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Warm March = Warm April




Maximum Minimum











Precip (mm)




The Weather Vane is prepared by Daniel Bezte, a teacher by profession with a B. A. (Hon.) in geography, specializing in climatology, from the University of Winnipeg. Daniel has taught university-level classes in climate and weather and currently operates a computerized weather station at his home near Birds Hill Park, on 10 acres he plans to develop into a vegetable and fruit hobby farm.

Contact him with your questions and comments at [email protected]

While it has only been a couple of years since we’ve seen above-average temperatures in March, it has been 10 years since we last saw a March as mild as this.

2007 was the last time we saw above-average March temperatures across our region. During that March, most places recorded mean monthly temperatures that were about 2 C above the long-term average – not a bad March, but not as warm as this March was. To find another March that was as mild or milder than this March, we have to go back to 2000. During that March, the temperatures really soared, with average monthly temperatures in most regions coming in nearly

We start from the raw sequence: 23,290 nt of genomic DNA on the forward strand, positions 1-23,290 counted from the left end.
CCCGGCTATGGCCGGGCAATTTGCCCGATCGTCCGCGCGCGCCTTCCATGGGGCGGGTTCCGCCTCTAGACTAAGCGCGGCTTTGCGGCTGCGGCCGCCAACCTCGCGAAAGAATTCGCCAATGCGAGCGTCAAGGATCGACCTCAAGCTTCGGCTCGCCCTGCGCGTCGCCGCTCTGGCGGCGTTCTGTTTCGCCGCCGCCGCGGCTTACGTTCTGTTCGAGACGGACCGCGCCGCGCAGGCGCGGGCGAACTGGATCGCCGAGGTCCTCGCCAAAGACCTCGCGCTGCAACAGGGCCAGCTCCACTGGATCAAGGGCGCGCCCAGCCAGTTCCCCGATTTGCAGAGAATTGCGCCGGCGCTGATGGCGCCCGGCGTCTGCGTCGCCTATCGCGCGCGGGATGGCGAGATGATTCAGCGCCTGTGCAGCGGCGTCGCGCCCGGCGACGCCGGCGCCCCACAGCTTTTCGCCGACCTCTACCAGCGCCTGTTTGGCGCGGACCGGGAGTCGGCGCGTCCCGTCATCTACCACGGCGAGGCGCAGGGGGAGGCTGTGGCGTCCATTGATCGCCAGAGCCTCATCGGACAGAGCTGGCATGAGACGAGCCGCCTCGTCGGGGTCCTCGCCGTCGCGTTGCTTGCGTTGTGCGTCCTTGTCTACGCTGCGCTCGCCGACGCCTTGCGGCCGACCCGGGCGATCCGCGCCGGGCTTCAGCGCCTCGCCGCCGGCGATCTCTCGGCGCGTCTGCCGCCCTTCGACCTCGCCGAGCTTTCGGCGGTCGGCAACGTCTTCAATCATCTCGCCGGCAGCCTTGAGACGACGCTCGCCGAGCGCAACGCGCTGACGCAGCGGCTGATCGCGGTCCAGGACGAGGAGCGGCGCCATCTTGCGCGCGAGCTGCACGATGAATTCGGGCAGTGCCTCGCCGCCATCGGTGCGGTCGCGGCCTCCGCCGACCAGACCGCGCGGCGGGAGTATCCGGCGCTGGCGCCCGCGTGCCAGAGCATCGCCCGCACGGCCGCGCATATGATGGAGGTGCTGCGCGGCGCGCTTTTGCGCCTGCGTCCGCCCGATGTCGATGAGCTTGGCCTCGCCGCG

7 C above average. So how does March 2010

compare to March 2000? Well, we were really mild but not that mild. Overall, temperatures during March came in 4.7 C above average in Brandon, 5.4 C above average in Dauphin, and 5.7 C warmer than average in Winnipeg.

The coldest weather during the month was recorded during the first few days of March, with overnight lows falling to around -20

C. Temperatures quickly warmed after this cool start and the snow-melt began. Very mild overnight temperatures (most regions saw several days in a row with minimum temperatures remaining above the freezing mark) allowed the snowpack to melt away very quickly. With the exception of the southwestern region, which had a fairly deep snowpack, a good portion of agricultural Manitoba was basically snow free by the middle of the month.

While we did see a few cooler days during the second half of the month, for the most part temperatures

About the author

Co-operator contributor

Daniel Bezte

Daniel Bezte is a teacher by profession with a BA (Hon.) in geography, specializing in climatology, from the U of W. He operates a computerized weather station near Birds Hill Park.



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